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    @user234461 IIRC, the 50 rep limit was put in place because there's no good review queue / etc. for comments like there is for answers. I find it very unfortunate that there's no review system because the current setup assumes that new users will be able to find non-duplicate questions that are popular enough to get upvotes, that they can answer without asking the OP for clarification that haven't already been answered by a FGITW (from somebody who's been in this position, I'd guess that these days there's maybe a .01% of running into a question like that on a given day). – jrh May 11 '18 at 20:20
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    While I see the challenge with it, I'd also say that anybody should be allowed to comment on SO. Probably comments of such lowest-rep users should be easier to delete for the community, without moderator intervention. – hek2mgl May 11 '18 at 20:39
  • I mean everybody, not anybody.. :) – hek2mgl May 11 '18 at 20:48
  • Well, we could allow them to post a comment, but such that it would only be visible to them and nobody else (a sort of hell banning). Then none of this drama would happen (there would probably be some meta posts, though). – Peter Mortensen May 12 '18 at 4:40
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    @PeterMortensen Being morally disgusting aside, how would that help at all? – Passer By May 12 '18 at 7:56
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    @Makoto We could also try a sort of compromise. Keep the 50 rep limit, but allow each new user ,say, five comments. If they receive upvotes on their comments (Indicating that they are of value) then they be allotted more comments. If they don't get upvoted their comments will run out and they will have to earn the 50 rep to comment again. Do you think that's a viable option? – GBlodgett May 12 '18 at 11:41
  • @GBlodgett: No, that wouldn't make sense either. Honestly, this is getting far more discussion and deliberation than it needs. – Makoto May 12 '18 at 13:43
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    But you've got a system that intrinsically rewards behaviour contrary to intention. It's a lower cost (rep-wise) to write a more important post ('answer') as a question, than a question as a comment. Users flow towards path of least resistance. – SSight3 May 14 '18 at 14:29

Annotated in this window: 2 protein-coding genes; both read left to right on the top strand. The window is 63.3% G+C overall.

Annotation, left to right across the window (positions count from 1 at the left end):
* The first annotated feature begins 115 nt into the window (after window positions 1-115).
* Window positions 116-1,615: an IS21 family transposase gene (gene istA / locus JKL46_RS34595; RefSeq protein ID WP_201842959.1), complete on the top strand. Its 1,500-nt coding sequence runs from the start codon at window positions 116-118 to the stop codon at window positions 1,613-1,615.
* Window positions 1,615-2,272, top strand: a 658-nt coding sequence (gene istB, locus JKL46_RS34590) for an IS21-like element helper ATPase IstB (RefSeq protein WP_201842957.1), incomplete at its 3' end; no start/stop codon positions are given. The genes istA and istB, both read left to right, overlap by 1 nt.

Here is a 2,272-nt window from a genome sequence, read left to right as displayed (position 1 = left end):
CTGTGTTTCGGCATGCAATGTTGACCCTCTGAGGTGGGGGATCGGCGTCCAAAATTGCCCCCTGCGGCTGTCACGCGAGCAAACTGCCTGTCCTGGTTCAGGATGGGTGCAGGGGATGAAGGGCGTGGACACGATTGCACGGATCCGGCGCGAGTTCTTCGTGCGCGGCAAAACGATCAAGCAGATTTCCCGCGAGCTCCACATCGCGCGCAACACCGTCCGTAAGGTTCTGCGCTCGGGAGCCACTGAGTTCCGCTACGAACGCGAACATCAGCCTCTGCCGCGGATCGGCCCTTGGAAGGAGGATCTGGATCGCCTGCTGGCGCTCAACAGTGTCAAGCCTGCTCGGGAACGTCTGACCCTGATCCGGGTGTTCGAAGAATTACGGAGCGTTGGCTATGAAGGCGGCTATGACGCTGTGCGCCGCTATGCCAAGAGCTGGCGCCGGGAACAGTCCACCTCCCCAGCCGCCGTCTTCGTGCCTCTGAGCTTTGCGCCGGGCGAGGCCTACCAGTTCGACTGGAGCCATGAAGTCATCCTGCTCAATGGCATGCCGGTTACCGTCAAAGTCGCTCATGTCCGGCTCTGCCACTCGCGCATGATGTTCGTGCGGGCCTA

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    "If they don't want to invest the time and energy into getting the 50 reputation required to comment" - Why should a user who is already trying to be helpful be required to do even more? And this begs the question of what exactly can they do to earn this? Post comments is out. It's unlikely they have a question. Waiting until they do means delaying their response to the other user. What if they contribute something useless elsewhere just to get the comment rights? It's akin to a charity shop demanding minimum qualifications for a general purpose volunteer - beggars really can't be choosers. – SSight3 May 14 '18 at 14:39
  • @SSight3: If what they contribute is garnering them upvotes, I'd hardly call that "useless". Sure, you get people who still want to paint the bikeshed, but then there are others who reward people for painting that bikeshed, so the system is working as designed. More context here – Makoto May 14 '18 at 14:54
  • @GBlodgett I like your idea but I have to mention my usual complaint about voting, on low traffic stuff you might never see an upvote, even for quality content, especially on comments. A lot of the times I've been the first one to upvote an (IMO) fantastic comment. I think SO shouldn't ever punish users for not getting any votes, but the Roomba kind of screws that up already. I'm just not all that interested in a popularity contest, to be honest. I'd rather spend that energy documenting stuff and helping people. – jrh May 24 '18 at 12:30

It's a genuine quandary what someone should do if they "need" to post a comment and aren't permitted to do so.

In this case one solution (which unfortunately would require a small amount of your time) would be to post the question in the comments on the behalf of the offending respondent, and then comment on their "answer" with "I see you're not able to post comments on the question so I took the liberty of posting a comment on your behalf", or something similar.